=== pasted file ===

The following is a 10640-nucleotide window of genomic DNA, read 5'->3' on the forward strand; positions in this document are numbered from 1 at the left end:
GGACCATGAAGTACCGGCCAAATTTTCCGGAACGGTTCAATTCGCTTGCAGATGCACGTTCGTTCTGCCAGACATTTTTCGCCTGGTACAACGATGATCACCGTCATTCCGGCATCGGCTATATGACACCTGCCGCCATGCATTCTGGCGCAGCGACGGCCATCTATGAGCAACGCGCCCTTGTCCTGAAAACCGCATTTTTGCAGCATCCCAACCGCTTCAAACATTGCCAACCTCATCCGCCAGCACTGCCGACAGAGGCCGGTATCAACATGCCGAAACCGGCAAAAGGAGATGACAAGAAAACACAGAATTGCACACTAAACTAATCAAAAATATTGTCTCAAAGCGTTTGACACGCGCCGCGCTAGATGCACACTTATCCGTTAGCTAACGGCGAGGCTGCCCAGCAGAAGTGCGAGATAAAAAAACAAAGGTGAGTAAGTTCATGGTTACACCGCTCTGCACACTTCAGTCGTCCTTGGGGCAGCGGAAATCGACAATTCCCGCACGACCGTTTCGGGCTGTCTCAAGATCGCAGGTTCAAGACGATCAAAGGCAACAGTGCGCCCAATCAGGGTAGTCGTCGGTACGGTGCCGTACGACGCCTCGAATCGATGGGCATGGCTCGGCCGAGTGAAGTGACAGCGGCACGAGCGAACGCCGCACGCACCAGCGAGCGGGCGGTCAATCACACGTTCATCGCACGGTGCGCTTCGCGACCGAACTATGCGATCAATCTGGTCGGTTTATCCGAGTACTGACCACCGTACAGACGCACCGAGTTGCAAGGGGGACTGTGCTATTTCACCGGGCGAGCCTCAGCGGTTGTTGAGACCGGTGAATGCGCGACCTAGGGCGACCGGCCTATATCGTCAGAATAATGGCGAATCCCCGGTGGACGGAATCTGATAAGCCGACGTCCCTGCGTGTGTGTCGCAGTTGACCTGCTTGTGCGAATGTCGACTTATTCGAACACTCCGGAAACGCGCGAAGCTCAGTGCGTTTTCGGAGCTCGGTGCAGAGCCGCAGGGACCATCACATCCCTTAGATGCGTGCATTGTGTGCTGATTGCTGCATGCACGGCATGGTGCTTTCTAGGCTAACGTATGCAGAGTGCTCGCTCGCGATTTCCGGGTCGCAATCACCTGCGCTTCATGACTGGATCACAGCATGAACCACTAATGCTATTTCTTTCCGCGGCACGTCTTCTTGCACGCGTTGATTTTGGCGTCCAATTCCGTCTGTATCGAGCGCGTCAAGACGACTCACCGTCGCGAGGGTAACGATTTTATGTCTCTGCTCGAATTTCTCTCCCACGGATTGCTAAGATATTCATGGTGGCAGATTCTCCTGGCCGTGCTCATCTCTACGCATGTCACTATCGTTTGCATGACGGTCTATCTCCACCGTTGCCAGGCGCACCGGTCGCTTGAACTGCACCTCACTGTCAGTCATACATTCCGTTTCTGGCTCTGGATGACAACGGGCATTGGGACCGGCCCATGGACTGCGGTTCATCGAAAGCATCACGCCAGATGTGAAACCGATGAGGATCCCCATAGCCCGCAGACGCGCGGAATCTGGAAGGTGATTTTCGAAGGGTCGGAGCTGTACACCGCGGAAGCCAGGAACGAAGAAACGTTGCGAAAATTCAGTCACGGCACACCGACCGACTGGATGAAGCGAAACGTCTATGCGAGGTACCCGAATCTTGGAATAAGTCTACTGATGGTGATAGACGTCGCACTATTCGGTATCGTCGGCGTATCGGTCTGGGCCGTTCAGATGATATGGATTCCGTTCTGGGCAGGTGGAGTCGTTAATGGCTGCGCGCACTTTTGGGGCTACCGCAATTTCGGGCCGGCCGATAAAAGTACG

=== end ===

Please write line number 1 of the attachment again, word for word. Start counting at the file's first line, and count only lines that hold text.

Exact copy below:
The following is a 10640-nucleotide window of genomic DNA, read 5'->3' on the forward strand; positions in this document are numbered from 1 at the left end: